Fidelity Magellan launch could boost appeal of semitransparent ETFs

By applying ESG screens, the new funds alter the makeup of the traditional indexes.

If the fledgling semitransparent ETF market needed a boost it got one this week when Fidelity Investments filed to launch an ETF version of its legendary $21.7 billion Magellan Fund (FMAGX).

The filing with the Securities and Exchange Commission, which also includes growth opportunities, real estate and small-cap opportunities versions of the new ETF wrapper, follows the Boston asset manager’s semitransparent debut with three funds in June.

Since the first semitransparent ETF, launched in April by American Century, the market has so far expanded to 15 funds from six different asset managers.

The funds combine for just over $570 million in total assets, $365 million of which is in four American Century funds, including $193 million in Focused Dynamic Growth (FDG).

Fidelity’s three funds launched in June have $107 million in combined assets.

A Fidelity spokeswoman cited the preliminary registration status of the new funds as a reason for declining comment for this story.

But the latest filing is viewed as an indication that the asset management industry is still banking heavily on financial advisers, as the largest purchasers of ETFs, embracing the semitransparent model.

“With Fidelity, T. Rowe Price and other asset managers proving that the semitransparent ETF structure works, we would expect more asset managers to see the opportunities to tap into the nearly $5 trillion ETF market and the fast growing active-ETF universe without the risk of front running of their best ideas,” said Todd Rosenbluth, director of mutual fund and ETF research at CFRA.

“The semitransparent nature of these products allows fund managers to build or reduce positions with delayed disclosure,” he added. “However, demand for these ETFs has been limited thus far and thus far has not cannibalized the existing mutual fund businesses of these products.”

The basic semitransparent ETF structure puts an ETF wrapper around an actively managed strategy without disclosing the underlying holdings on a daily basis, as all other ETFs are required to do. The funds instead disclose holdings on a quarterly basis, like mutual funds.

While the asset management industry continues to file and launch semitransparent ETFs, there is no denying that the success of these products depends heavily on independent financial advisers getting on board.

“The hard part is availability, but this is how ETFs launch and it takes time,” said Ed Rosenberg, senior vice president and head of ETFs at American Century.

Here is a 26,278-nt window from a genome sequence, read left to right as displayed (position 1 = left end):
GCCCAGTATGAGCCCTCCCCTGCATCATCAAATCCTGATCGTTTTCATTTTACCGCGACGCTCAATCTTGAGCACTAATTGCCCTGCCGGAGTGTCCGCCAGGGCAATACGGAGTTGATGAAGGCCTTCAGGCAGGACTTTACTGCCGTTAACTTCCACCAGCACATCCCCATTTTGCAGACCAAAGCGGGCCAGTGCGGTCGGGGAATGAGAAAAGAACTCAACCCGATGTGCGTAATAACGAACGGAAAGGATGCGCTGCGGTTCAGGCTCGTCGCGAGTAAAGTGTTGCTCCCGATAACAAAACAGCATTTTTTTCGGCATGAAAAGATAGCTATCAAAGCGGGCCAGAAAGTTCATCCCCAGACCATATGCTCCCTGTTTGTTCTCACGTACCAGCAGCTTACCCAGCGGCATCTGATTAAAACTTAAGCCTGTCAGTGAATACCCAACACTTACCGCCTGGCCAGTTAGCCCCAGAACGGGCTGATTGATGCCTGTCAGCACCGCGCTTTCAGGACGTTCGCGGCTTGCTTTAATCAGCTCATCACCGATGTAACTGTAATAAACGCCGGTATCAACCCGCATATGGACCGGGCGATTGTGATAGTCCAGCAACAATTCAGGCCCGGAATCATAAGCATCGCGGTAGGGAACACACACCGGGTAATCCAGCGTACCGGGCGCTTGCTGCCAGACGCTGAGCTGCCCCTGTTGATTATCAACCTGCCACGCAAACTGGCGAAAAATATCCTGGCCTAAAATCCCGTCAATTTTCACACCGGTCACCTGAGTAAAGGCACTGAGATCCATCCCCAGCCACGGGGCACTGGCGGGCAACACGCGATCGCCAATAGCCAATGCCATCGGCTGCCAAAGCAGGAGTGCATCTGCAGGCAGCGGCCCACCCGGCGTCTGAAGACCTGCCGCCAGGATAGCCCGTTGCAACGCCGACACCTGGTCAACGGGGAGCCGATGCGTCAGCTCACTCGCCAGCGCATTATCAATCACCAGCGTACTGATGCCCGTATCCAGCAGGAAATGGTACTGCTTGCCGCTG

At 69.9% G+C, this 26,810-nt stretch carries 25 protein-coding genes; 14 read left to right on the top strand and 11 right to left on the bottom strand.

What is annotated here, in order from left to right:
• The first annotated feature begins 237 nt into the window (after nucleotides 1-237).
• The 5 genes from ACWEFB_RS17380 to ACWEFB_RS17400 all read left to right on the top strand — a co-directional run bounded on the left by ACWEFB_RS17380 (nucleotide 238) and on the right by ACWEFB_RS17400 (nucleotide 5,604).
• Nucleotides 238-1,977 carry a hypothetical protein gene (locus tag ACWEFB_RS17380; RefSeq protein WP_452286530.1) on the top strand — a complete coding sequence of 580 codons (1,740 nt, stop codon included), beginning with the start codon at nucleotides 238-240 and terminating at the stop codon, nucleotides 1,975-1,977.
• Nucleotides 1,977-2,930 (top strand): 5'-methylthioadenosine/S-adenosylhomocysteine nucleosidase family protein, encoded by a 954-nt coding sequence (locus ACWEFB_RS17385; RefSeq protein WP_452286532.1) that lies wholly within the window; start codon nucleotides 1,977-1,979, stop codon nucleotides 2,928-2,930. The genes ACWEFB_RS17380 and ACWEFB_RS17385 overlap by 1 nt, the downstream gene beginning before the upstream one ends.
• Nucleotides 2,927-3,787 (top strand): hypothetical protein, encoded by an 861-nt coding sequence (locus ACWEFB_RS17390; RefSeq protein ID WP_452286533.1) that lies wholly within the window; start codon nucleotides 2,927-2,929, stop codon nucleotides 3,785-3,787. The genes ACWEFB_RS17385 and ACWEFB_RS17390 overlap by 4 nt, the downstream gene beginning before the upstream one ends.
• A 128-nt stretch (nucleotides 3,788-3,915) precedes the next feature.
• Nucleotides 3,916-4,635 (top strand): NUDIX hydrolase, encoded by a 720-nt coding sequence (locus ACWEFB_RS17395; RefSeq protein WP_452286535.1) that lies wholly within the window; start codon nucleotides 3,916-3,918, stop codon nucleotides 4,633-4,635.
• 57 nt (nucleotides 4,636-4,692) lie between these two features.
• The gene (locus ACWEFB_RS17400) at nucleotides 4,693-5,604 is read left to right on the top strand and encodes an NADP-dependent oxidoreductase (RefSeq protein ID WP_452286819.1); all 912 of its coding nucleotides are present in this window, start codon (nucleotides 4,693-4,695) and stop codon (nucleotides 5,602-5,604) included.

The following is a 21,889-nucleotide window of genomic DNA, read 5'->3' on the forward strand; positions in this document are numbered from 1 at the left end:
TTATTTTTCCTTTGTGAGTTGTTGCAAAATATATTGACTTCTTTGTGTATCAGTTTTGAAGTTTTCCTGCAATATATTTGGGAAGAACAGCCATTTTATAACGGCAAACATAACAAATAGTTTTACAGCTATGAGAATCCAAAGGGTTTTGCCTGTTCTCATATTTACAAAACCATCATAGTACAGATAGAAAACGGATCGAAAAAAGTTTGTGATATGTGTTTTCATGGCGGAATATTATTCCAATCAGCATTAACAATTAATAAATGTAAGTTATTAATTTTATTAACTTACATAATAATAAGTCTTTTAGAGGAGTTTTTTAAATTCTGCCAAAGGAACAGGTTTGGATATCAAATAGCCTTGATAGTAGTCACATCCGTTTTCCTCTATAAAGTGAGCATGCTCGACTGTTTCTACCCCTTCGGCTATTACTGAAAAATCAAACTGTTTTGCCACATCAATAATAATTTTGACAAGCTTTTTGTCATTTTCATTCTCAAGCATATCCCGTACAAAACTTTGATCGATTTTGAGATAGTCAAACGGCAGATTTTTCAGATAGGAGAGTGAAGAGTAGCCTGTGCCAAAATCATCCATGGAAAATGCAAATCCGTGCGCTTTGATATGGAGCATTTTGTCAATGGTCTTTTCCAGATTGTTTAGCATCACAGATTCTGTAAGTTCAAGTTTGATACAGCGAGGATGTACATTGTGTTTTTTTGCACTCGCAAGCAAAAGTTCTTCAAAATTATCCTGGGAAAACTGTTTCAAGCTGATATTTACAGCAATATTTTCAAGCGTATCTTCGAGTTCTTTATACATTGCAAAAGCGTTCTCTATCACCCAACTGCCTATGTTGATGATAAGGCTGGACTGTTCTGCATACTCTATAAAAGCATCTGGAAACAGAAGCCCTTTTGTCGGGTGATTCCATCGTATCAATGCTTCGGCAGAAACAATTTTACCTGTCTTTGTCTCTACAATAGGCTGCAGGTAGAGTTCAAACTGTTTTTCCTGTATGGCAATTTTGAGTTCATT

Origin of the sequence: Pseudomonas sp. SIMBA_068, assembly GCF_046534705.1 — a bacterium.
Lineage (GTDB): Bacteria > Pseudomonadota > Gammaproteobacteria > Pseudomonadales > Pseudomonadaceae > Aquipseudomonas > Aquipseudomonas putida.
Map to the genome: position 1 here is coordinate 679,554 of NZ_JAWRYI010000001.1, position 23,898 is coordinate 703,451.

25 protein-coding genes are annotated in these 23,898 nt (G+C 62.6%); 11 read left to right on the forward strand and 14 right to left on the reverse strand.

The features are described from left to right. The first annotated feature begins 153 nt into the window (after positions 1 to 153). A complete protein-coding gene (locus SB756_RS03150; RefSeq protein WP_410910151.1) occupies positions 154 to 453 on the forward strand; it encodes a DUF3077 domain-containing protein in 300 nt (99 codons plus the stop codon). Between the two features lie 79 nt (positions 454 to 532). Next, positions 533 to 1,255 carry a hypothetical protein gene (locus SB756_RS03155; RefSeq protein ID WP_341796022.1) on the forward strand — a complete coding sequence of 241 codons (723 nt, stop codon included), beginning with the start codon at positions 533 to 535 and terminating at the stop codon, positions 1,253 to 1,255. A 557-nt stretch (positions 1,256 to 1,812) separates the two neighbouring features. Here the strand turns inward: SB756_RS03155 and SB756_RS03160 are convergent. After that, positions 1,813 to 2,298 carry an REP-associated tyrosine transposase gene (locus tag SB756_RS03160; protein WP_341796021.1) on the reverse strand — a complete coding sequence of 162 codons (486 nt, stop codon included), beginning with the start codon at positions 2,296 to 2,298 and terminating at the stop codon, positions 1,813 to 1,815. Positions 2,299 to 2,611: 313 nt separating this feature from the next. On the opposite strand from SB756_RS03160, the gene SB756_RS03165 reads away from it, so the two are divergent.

“You have to launch them and get people to notice them, and then slowly work your way onto all the different platforms,” he added.

According to Rosenberg, the four American Century funds are currently on “all the RIA platforms,” but he also sees distribution potential with placement on regional and independent broker-dealers, as well as the wirehouse platforms.

“The more places you can go and be available the more conversations you can have,” he said. “I do think the advisers are warming to them. Some advisers want to get out of mutual funds with a certain portion of their book and there’s an outlet for them now.”

Rosenberg’s optimism is illustrated by the fact American Century has been waiting since early this year for the SEC to approve an international version of the semitransparent ETF wrapper.

“If we had to wait 12 to 14 years for the first semitransparent ETFs, I think we can wait 12 months to get the next phase out the door,” he said.

T. Rowe Price is also putting on a happy face regarding its debut into not only the semitransparent ETF market but its debut into ETFs. “We’re happy with what we’ve seen so far; we’re looking at this as a long-term strategic initiative,” said Tim Coyne, T. Rowe’s head of ETFs.

T. Rowe launched four semitransparent ETFs on August 6, which have grown to a combined $76 million.

“With anything new in terms of a new product structure and a new asset class, typically it does take some time,” Coyne said. “We’re committed to educating our investors. It’s a really positive result for investors because we’re providing them with additional choices for accessing our investment management.”

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